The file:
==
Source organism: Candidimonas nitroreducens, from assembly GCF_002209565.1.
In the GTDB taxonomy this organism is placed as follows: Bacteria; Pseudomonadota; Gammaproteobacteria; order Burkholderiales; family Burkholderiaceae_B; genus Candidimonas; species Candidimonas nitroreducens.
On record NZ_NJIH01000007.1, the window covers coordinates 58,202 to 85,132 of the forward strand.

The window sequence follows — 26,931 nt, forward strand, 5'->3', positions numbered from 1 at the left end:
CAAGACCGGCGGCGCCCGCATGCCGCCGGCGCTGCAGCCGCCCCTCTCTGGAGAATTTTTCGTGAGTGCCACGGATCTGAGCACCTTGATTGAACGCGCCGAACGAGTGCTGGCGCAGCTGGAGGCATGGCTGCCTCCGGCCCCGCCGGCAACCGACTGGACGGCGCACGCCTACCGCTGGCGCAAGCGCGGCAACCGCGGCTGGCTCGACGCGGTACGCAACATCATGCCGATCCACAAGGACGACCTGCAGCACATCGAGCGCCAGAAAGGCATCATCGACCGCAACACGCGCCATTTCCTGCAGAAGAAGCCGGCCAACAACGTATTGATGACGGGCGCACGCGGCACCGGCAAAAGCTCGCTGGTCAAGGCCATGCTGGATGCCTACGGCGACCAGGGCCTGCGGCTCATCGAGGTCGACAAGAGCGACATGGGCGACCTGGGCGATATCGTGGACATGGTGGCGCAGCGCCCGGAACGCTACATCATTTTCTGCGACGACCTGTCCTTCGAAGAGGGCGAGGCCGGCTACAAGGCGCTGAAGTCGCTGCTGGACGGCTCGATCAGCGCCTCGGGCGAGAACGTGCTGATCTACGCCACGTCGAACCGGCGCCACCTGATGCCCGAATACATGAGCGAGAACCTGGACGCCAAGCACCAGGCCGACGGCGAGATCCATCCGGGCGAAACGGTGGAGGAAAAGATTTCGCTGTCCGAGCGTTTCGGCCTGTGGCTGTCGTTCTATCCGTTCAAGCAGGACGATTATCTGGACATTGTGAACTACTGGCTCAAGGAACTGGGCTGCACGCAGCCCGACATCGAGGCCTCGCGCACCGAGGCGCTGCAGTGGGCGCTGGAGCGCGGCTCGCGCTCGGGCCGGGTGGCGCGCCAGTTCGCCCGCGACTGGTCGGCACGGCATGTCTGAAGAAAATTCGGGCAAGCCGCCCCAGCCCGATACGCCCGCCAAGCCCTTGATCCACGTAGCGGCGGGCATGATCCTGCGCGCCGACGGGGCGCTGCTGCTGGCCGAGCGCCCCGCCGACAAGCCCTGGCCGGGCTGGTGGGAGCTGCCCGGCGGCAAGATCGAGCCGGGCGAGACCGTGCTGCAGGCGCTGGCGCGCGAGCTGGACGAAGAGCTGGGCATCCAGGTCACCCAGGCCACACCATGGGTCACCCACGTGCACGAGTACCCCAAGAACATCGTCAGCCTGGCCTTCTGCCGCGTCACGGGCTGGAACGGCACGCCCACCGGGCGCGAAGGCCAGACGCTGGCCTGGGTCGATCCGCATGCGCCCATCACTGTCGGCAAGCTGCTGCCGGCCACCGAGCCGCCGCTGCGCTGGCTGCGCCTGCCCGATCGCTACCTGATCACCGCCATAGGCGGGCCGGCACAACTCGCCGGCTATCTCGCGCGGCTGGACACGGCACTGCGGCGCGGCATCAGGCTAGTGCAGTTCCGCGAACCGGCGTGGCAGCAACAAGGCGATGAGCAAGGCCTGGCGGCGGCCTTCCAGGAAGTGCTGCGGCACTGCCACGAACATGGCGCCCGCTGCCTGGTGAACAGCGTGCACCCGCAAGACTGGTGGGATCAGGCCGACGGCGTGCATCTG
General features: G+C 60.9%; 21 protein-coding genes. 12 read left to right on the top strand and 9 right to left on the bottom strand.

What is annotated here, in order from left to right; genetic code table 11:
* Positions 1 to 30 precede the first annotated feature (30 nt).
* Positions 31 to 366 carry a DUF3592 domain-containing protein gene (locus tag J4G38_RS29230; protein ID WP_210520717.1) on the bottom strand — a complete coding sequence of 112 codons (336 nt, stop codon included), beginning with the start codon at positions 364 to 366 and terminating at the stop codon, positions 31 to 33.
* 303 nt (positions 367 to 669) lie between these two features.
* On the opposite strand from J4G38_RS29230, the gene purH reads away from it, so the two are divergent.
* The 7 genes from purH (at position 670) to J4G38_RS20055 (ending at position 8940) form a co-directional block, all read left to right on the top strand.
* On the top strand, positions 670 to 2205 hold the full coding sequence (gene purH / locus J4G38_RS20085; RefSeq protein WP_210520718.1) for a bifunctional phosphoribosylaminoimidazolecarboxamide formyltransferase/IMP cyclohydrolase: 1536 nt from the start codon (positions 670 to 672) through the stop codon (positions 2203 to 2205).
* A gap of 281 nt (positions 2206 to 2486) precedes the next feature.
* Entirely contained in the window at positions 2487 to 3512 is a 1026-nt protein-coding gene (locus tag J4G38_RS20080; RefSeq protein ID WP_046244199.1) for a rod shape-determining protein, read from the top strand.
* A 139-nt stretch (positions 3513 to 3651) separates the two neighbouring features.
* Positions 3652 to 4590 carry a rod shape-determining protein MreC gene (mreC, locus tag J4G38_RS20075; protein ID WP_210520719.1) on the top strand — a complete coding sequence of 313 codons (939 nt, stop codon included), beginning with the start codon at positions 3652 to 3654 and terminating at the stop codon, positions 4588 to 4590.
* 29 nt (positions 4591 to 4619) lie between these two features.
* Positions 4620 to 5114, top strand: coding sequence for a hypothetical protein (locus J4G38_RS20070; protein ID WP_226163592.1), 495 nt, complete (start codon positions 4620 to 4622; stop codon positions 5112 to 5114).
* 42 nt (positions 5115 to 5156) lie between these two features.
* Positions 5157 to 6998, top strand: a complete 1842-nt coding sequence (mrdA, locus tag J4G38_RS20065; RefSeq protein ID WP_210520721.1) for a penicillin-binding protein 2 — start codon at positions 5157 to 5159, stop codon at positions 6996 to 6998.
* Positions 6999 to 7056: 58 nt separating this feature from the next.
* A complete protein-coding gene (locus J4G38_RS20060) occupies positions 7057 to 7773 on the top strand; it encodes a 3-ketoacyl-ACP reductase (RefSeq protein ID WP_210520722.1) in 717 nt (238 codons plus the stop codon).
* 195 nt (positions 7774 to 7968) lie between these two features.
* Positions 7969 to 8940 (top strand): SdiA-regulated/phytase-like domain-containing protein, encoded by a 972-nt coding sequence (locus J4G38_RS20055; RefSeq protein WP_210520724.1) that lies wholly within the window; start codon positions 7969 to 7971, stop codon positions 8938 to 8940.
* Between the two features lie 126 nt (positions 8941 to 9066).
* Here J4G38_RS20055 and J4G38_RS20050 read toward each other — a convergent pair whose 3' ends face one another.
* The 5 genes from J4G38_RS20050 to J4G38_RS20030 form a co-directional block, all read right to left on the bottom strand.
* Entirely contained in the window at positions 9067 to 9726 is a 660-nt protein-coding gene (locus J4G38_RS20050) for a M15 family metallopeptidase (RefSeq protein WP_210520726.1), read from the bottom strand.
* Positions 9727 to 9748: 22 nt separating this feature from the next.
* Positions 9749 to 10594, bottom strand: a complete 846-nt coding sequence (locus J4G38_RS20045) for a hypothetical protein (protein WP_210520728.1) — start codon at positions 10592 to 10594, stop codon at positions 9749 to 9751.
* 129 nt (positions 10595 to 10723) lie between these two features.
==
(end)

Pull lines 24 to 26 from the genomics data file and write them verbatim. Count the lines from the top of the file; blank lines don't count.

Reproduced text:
* 195 nt (positions 7774 to 7968) lie between these two features.
* Positions 7969 to 8940 (top strand): SdiA-regulated/phytase-like domain-containing protein, encoded by a 972-nt coding sequence (locus J4G38_RS20055; RefSeq protein WP_210520724.1) that lies wholly within the window; start codon positions 7969 to 7971, stop codon positions 8938 to 8940.
* Between the two features lie 126 nt (positions 8941 to 9066).